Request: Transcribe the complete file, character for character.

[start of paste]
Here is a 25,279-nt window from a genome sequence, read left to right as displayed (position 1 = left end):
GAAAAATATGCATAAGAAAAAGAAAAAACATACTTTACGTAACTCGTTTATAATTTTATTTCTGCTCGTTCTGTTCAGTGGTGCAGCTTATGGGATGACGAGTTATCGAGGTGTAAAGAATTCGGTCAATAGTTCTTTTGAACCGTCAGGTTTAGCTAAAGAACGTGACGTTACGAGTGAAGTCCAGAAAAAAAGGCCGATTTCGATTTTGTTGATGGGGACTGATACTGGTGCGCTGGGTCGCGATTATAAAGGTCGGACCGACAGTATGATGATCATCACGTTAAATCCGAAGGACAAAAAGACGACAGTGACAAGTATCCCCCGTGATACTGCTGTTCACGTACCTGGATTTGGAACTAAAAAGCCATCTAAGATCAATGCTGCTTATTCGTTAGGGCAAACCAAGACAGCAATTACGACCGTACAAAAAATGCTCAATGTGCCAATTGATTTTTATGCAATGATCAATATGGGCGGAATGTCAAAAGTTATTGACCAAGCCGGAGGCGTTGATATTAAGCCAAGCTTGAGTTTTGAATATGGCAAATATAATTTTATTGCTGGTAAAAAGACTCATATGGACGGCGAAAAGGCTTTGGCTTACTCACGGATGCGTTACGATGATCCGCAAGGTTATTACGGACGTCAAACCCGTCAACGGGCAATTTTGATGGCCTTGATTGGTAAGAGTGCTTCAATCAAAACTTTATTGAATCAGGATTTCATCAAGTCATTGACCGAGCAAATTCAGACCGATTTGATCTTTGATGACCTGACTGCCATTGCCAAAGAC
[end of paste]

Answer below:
Here is a 25,279-nt window from a genome sequence, read left to right as displayed (position 1 = left end):
GAAAAATATGCATAAGAAAAAGAAAAAACATACTTTACGTAACTCGTTTATAATTTTATTTCTGCTCGTTCTGTTCAGTGGTGCAGCTTATGGGATGACGAGTTATCGAGGTGTAAAGAATTCGGTCAATAGTTCTTTTGAACCGTCAGGTTTAGCTAAAGAACGTGACGTTACGAGTGAAGTCCAGAAAAAAAGGCCGATTTCGATTTTGTTGATGGGGACTGATACTGGTGCGCTGGGTCGCGATTATAAAGGTCGGACCGACAGTATGATGATCATCACGTTAAATCCGAAGGACAAAAAGACGACAGTGACAAGTATCCCCCGTGATACTGCTGTTCACGTACCTGGATTTGGAACTAAAAAGCCATCTAAGATCAATGCTGCTTATTCGTTAGGGCAAACCAAGACAGCAATTACGACCGTACAAAAAATGCTCAATGTGCCAATTGATTTTTATGCAATGATCAATATGGGCGGAATGTCAAAAGTTATTGACCAAGCCGGAGGCGTTGATATTAAGCCAAGCTTGAGTTTTGAATATGGCAAATATAATTTTATTGCTGGTAAAAAGACTCATATGGACGGCGAAAAGGCTTTGGCTTACTCACGGATGCGTTACGATGATCCGCAAGGTTATTACGGACGTCAAACCCGTCAACGGGCAATTTTGATGGCCTTGATTGGTAAGAGTGCTTCAATCAAAACTTTATTGAATCAGGATTTCATCAAGTCATTGACCGAGCAAATTCAGACCGATTTGATCTTTGATGACCTGACTGCCATTGCCAAAGAC